There are many types of people on the telephone. In order to communicate with them effectively and professionally, you must be aware of the type of communicator they are, and how to deal with them. In order to do so, Select has divided these people into 5 categories; more specifically, 5 members of the Telephone Army.
The ‘Yes’ Brigade always says ‘yes’, always agrees with you, always promises things, but probably does not act on your call.
To deal with them, ask questions that challenge their understanding, to make sure that they cannot just be saying ‘yes’ while doing and thinking nothing about the points. Commit them to dates and times when they will confirm they have done the action they promise. Make a point of always telephoning back and challenging the people who have made a promise they haven’t met, so that next time they will know that you are the sort of person that they will either have to be honest with from the beginning, or be challenged by in the future. In some cases, it may be appropriate to follow up the telephone call by email or fax message, confirming to them what they have promised; once seen in stark writing, the promises seem somehow more solid and requiring commitment.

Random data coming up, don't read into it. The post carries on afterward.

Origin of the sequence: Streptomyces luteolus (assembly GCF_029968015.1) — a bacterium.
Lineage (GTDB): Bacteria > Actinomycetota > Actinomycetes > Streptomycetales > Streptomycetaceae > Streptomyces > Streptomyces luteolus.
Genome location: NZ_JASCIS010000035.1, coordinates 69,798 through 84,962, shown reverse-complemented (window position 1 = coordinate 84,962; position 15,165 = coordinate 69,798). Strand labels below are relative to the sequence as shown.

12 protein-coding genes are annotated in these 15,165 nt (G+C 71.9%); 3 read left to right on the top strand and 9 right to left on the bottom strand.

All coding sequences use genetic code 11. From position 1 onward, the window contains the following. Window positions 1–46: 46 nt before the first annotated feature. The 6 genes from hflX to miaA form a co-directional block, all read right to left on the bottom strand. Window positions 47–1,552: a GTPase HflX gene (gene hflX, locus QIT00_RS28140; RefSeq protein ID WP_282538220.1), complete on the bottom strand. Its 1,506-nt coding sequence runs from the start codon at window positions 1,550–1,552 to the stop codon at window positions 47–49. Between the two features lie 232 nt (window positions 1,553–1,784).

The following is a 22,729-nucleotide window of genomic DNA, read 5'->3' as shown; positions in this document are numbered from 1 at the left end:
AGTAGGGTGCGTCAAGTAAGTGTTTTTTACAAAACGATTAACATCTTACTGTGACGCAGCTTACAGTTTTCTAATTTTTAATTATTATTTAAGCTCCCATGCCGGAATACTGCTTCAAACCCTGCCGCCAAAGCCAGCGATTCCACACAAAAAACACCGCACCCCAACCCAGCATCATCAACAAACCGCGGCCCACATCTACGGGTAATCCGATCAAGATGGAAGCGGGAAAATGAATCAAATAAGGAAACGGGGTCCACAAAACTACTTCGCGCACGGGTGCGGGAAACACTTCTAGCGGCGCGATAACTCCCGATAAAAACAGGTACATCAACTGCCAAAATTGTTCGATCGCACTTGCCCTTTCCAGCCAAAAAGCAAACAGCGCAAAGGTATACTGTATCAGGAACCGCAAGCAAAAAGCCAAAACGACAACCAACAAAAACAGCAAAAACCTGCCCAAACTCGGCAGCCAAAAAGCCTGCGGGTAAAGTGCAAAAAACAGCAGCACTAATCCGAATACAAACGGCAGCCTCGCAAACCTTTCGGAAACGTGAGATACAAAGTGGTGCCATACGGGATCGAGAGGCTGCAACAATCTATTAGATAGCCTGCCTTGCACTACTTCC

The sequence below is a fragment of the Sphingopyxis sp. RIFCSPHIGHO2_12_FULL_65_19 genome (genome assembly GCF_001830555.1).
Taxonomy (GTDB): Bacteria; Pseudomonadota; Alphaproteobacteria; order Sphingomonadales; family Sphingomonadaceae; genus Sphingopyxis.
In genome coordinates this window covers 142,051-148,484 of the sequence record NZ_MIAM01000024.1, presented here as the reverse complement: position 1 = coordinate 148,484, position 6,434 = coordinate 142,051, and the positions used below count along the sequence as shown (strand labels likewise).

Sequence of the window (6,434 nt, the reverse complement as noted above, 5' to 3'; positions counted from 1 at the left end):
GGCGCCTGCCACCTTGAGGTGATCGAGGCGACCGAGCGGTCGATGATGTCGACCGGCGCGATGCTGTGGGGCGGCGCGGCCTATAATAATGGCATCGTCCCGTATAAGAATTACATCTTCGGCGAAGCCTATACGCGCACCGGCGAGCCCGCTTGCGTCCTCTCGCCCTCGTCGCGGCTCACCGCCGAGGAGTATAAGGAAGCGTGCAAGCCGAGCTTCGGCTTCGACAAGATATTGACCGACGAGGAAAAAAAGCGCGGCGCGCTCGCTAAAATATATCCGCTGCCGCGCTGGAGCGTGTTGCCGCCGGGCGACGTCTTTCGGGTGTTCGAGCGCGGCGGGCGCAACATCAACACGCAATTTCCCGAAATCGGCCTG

The Conscientious Objectors will say “no” to almost anything out of habit. They are very depressing to talk to.
To deal with them, be positive and enthusiastic. Do not take “no” for an answer, but don’t get into arguments with them or they will dig in their heels. At any positive signs, act very warmly and encourage their interaction.
Characteristically, these people have loud mouths, and never admit they are wrong. They rarely listen to you, even if you get a word in.